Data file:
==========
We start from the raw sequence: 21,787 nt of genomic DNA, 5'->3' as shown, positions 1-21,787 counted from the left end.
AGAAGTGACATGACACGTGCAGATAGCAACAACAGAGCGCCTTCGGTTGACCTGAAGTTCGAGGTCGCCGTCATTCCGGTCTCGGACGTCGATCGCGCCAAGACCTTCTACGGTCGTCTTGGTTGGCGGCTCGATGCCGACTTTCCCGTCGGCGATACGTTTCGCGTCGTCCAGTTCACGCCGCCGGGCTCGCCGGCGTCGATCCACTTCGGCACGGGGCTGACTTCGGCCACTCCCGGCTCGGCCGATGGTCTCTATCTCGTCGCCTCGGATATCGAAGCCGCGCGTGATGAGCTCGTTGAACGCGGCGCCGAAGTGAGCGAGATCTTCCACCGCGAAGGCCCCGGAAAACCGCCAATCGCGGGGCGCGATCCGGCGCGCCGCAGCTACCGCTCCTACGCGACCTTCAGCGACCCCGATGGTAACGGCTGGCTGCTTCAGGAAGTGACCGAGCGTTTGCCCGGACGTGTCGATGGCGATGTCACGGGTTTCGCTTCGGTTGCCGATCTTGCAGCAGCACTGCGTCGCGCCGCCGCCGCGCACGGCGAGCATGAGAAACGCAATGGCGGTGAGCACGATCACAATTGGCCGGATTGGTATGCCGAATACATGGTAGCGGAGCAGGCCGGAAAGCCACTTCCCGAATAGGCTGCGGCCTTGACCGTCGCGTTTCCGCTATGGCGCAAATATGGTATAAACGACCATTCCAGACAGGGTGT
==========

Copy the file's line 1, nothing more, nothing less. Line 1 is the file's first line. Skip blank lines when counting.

We start from the raw sequence: 21,787 nt of genomic DNA, 5'->3' as shown, positions 1-21,787 counted from the left end.